As to non-church-related, one has to have a Master’s degree or PhD (besides the MD, psychiatrist track) and either a license or supervision (generally toward licensing)… any of several related areas – counseling psych; marriage, family and child csg. (my area); clinical psych; school psych; social work. And of course, many specializations within these areas. If you have a Bachelor’s already, it may be similar in the UK as to here: that Master of Social Work may be both the broadest and most flexible and door-opening degree to get. However, you’ll tend to get such breadth that not as much training in counseling itself, or any particular area of psychology… however, probably a better feel for the effect of one’s environment, social standing, etc. (and that is somewhat different in the UK, I believe, with a stronger remnant of “class system” than in the US, tho it is also subtly at work here, especially in relation to “minorities”).

        As to a fairly similar system and training, UK to US, I’m generally aware, in that my daughter of 27 is headed for Reading, about 1/2 hour from London, to do at least 2 years of social work. She will leave as early as Nov. perhaps. She has her Master of Social Work but only a tiny ways toward the hours for “Licensed Clinical Social Worker” (LCSW in our system). Her UK experience will not count toward it (unfortunately). If you live somewhere near or in London, Harvey, I’m sure she’d love to get to meet you and/or your family. I plan to go to visit her there eventually, tho probably not for a year or so after she arrives.

        Like

        • P.S. to above: If taking a degree program is “in the way” or too extensive, I’d imagine there are some opportunities for unpaid, volunteer kinds of counseling (or informal as you mentioned), especially in the substance abuse area. But I can say from my own very minor experience that that is a very challenging area, and one that it definitely helps to “have been there” or have strong addiction tendencies, which I have not/do not.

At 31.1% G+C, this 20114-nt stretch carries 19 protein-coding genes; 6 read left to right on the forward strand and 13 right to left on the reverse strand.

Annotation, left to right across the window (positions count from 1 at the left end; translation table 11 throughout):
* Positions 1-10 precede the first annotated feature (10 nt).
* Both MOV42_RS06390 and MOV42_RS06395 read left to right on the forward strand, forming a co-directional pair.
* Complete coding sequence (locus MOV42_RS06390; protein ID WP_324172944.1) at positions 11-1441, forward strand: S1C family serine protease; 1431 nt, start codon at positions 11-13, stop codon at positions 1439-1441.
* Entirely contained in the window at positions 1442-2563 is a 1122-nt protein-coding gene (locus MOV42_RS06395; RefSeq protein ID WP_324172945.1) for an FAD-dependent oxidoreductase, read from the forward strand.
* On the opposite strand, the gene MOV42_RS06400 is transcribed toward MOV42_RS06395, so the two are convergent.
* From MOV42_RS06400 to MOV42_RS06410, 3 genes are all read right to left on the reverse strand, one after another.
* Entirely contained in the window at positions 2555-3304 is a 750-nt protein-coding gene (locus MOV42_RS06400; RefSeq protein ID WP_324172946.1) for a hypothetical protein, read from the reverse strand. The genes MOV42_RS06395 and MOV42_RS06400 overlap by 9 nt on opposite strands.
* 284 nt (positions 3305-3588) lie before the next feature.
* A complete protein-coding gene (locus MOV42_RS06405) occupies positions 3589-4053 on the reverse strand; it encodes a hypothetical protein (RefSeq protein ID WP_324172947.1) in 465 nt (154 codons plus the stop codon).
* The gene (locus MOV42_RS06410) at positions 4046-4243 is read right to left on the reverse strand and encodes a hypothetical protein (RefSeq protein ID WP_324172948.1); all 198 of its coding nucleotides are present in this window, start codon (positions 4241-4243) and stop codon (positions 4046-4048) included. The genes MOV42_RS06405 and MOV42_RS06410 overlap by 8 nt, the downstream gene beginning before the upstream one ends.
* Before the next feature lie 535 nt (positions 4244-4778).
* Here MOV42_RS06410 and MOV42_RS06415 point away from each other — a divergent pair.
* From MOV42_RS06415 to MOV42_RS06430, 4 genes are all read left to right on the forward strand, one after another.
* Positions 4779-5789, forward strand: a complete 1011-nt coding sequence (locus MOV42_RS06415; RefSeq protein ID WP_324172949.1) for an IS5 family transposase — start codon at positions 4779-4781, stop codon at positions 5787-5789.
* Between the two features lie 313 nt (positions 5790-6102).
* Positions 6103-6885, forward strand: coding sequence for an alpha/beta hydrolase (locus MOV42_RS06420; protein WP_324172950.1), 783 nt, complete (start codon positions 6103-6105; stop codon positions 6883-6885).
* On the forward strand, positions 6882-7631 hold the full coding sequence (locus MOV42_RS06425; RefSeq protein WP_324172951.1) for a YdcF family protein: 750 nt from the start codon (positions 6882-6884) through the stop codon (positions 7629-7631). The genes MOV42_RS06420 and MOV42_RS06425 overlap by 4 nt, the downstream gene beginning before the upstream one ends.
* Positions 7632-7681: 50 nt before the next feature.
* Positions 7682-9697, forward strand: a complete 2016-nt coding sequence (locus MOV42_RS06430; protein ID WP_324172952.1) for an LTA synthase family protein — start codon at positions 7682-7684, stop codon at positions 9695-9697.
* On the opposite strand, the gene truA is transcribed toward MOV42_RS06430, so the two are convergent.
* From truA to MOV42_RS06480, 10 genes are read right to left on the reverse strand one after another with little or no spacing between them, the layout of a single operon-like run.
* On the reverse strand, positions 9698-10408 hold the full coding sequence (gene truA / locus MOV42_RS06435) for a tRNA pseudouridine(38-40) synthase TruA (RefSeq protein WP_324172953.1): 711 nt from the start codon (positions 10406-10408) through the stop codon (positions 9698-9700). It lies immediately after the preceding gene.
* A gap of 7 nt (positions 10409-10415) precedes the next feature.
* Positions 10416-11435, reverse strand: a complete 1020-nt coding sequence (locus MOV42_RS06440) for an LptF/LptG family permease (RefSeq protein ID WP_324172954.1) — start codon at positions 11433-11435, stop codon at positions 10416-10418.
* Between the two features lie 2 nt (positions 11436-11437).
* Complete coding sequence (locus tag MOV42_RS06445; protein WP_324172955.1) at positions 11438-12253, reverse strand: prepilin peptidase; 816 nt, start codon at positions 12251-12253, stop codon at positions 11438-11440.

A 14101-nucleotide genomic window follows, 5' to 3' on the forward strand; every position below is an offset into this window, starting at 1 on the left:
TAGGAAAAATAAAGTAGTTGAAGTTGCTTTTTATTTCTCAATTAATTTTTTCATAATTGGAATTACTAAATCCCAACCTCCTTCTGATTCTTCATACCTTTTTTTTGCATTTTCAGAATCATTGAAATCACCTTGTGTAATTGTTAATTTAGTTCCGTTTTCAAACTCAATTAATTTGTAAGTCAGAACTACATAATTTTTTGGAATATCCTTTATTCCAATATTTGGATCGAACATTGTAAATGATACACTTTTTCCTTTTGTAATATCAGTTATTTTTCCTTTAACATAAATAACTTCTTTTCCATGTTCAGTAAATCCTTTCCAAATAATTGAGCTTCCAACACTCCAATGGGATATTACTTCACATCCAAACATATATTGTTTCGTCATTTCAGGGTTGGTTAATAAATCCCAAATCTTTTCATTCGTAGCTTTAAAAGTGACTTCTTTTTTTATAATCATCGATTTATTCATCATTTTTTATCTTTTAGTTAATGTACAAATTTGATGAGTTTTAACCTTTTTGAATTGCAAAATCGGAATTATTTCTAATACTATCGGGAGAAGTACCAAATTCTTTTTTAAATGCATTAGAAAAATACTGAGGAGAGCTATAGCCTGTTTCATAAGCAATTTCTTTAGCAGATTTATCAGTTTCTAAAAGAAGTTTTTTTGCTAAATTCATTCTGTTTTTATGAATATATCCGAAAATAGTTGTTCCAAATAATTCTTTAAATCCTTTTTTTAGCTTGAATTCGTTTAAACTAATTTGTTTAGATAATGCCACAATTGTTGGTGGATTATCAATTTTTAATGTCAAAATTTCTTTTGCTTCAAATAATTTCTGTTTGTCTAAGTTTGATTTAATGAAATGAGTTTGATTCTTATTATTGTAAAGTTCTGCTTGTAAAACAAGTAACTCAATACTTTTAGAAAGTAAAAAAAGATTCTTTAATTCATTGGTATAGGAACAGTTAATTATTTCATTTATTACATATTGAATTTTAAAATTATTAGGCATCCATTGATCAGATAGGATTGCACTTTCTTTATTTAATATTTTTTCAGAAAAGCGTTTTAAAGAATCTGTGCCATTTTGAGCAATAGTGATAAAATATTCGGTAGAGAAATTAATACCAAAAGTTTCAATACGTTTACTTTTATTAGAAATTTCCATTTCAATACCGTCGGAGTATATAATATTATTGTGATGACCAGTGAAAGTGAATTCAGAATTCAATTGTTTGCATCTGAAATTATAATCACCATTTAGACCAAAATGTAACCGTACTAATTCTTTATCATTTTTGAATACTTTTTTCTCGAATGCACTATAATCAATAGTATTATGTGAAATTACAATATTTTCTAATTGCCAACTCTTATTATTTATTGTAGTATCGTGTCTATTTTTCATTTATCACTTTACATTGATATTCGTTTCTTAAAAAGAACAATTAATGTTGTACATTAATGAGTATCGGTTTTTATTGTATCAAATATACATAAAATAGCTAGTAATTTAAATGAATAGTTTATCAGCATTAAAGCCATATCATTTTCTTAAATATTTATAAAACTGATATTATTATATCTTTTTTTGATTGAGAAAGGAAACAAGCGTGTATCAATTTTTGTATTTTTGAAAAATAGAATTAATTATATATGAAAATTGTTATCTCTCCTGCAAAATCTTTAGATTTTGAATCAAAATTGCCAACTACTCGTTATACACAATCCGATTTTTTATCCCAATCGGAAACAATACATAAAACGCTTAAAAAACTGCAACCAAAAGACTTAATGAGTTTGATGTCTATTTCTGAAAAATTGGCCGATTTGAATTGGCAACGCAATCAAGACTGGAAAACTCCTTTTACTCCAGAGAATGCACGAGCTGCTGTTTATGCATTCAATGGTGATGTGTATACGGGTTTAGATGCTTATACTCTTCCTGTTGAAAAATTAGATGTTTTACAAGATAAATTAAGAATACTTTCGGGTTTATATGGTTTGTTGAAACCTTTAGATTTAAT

Like

        • Hi Howard,
          Thanks very much for this – it will take me a little while to fully read and digest all you’ve said here (let alone act on it!), but I just wanted to thank you before you go on holiday/vacation.

          Yes, I think you’re right, email might be the way forward if we go on with this… anyway, have a great holiday, and I look forward to continuing this conversation when you’re back. 🙂

          PS I’ve long been interested in Sufism too…

          All the very best,
          Harvey

          Like

  11. Pingback: My faith journey | The Evangelical Liberal | Joe's Blog

  12. Alison Vaughan says:

    I have just come across your site and it is just what I need! Thank you for sharing your thoughts.
    I have been a liberal for the last 5 years and it feels quite lonely especially if you go to an evangelical church because the kids work is good.
    Many thanks!
    Alison

    Like

    • Hi Alison, you’re very welcome and I’m very glad if this site is helpful at all!

      I know just what you mean about going to an evangelical church because the kids work is good – which it very often is in evangelical churches, and quite often isn’t in others. And I wonder deep down if that’s partly because the evangelical belief system is more ideally suited to children than adults!

      …Which isn’t meant to be as dismissive as it sounds. I just think that evangelicalism is great for laying the groundwork and the overall structure, and is good at a developmental stage when you need certainties and polarities. But (for me at least) there comes a time when the whole system becomes too restrictive and one needs to break out into something wider, freer, more open.

      I haven’t completely rejected all of evangelical belief by any means, and I can see that it’s a valid way to be a Christian. But it just doesn’t fully work for me any longer. I can no longer fully accept the Bible as completely inerrant and authoritative, nor accept the doctrine of eternal torment in hell for non-believers, nor many of the other beliefs that come with evangelicalism.

      I probably wouldn’t call myself a full-on liberal either as there are still some ‘biblical’ beliefs I haven’t jettisoned – the resurrection, Jesus’ divinity and humanity, the atonement in some sense, and various others. I’m sort of in a rather muddy middle ground, hence ‘Evangelical Liberal’… though others have suggested that the label ‘Anglican’ might work just as well!

      Like

Leave a Reply

Fill in your details below or click an icon to log in:

WordPress.com Logo

You are commenting using your WordPress.com account. Log Out / Change )

Twitter picture

You are commenting using your Twitter account. Log Out / Change )

Facebook photo

You are commenting using your Facebook account. Log Out / Change )

Google+ photo

You are commenting using your Google+ account. Log Out / Change )

Connecting to %s